It is comforting to think that the souls of those we love dwell with God, but it does not lessen the fact that they no longer dwell with us. The severing of our relationship with the human being whom we have loved is very real and seems very final.

The impact of that finality is brought home in the immediate aftermath of death as we make arrangements for the body to be collected, call family members and friends, and begin to outline the funeral arrangements. Everything reinforces what we know, at least intellectually, that the person we love no longer exists in this world and we enter a period of mourning. It’s a period that assumes its own time and shape – different for each person in some ways, but universal in others. Experiences which seem unique turn out to be common and those who have been through the loss of someone close can find a bond with other mourners if one is sought.

It seems to me that mourning is itself a liminal existence, more than missing and remembering. We know that our beloved is dead and that we are alone. But what we know intellectually does not always inform what we know in our hearts. How else to explain the way you jump at the creak of the house because it seems so much like the tread on the stair. The brief feeling of recognition when you see a tall grey haired man at the end of the block before you realize that it’s not, cannot be, him. The recurring dream where it’s all some terrible mix up and you have to explain to Father Poppe that the funeral was a mistake. Mourning is a disorienting time, a time in which it hard to make sense of the world. It is a time, like Allhallowtide, when the dead seem not quite gone and there seems to be a dissolution of orderliness in our lives and in our minds.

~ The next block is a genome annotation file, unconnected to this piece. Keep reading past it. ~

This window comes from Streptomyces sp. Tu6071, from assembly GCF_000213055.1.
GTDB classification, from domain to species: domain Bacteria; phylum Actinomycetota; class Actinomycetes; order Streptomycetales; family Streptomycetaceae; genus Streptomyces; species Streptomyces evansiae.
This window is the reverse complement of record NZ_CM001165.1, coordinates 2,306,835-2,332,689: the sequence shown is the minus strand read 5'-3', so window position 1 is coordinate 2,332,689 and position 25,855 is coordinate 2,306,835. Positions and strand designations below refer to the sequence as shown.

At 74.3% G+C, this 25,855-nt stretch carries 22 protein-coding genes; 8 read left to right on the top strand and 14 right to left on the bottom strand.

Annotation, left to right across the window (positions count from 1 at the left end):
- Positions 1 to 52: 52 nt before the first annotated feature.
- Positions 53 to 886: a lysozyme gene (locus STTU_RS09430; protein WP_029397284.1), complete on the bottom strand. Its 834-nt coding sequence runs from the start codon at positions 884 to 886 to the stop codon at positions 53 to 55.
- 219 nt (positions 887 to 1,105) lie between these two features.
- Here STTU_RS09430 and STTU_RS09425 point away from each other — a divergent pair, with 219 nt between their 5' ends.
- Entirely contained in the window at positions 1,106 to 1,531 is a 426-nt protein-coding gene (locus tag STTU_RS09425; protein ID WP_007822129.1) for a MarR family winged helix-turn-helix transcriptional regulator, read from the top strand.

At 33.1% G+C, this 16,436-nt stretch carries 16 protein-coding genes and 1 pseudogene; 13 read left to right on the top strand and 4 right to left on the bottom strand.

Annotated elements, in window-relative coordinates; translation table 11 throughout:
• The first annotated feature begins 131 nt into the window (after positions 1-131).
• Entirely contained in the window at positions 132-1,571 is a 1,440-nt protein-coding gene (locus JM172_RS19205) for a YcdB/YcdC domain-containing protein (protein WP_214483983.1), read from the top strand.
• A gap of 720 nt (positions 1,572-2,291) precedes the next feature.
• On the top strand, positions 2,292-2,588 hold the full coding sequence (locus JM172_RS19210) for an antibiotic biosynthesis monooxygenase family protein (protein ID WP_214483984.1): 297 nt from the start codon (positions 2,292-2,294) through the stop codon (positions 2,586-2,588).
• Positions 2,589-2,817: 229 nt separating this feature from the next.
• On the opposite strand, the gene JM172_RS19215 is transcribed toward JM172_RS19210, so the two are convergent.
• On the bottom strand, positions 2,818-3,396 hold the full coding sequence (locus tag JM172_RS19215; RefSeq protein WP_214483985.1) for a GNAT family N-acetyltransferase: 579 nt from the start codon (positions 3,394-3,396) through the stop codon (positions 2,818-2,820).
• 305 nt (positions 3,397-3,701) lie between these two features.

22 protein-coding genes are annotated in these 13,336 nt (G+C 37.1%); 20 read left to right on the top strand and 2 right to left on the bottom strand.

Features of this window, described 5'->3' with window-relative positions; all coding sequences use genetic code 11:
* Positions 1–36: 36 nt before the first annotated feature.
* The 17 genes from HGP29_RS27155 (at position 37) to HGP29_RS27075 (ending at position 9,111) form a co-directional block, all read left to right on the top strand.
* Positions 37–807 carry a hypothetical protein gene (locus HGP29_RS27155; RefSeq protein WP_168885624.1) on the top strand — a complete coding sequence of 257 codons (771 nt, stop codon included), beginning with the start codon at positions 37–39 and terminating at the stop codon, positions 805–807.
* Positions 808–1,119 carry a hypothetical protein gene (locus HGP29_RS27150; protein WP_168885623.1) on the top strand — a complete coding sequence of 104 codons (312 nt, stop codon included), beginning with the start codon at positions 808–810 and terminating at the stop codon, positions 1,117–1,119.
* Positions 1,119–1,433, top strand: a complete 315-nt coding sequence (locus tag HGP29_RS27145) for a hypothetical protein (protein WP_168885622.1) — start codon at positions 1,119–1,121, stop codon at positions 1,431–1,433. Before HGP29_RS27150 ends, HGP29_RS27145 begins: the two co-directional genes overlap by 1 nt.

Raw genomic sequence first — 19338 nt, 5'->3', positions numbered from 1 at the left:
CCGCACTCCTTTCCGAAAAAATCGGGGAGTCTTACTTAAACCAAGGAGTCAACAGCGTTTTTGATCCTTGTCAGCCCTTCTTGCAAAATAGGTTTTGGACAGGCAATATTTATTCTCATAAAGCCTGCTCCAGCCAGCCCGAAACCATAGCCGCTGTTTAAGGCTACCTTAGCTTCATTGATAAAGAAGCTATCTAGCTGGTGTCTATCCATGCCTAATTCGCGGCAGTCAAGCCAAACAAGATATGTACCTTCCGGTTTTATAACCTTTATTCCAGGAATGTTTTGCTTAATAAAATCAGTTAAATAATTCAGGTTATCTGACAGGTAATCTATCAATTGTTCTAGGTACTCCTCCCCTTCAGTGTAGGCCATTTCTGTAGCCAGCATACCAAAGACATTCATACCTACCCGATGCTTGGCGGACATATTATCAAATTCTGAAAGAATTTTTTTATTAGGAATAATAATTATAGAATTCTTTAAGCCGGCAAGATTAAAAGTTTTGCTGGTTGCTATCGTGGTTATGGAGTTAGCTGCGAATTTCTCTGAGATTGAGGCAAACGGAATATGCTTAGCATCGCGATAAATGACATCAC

Death and mourning are also a time of change. I remember, as I filled out one of the many forms that are necessary to straighten out final affairs, hovering the mouse over the checkboxes “married” and “widowed” and having to really wrestle with the idea that I had to make the click. I sat there for a while after, just repeating in my mind, “I’m a widow.” It seemed so obvious and yet so strange.

Liminal times pass, sometimes slowly, sometime quickly. There is the ritual milestone of the funeral and the small acceptance of clicking “widowed.” None of these events controls the movement of the soul though the period, but they are reminders to keep moving. God does not invite us to remain in a liminal state, but I think He does not intend us to try to rush through it. Can we think of the time of mourning as a gift or an opportunity? It’s a hard gift to accept, but the time allows us to accept that we must become someone other than who we were and to make a life with new rules, to accept that life on this earth ends and to accept that life beyond it is unknowable.

Those who have mourned this year come to Allhallowtide from a different place and in a different state from the year before. It is work to get to a place where we can see the season as one of celebration, to appreciate why it is a feast, not a fast. But the work to get there is important work, work that God calls us to do.

So I invite you to the disorientation that is Allhallowtide, a little retroactively, to celebrate the season with me in remembrance, thanksgiving, sorrow, joy and faith. Because in connecting us with death, in Allhallowtide also connects us with resurrection and the liminal space which is the linchpin of our faith – the three days culminating in Easter Sunday. The season invites us to look forward to Eastertide and to remember that we worship the God who took everything we know about death and stood it on its head and the man who said “Blessed are they who mourn for they shall be comforted.”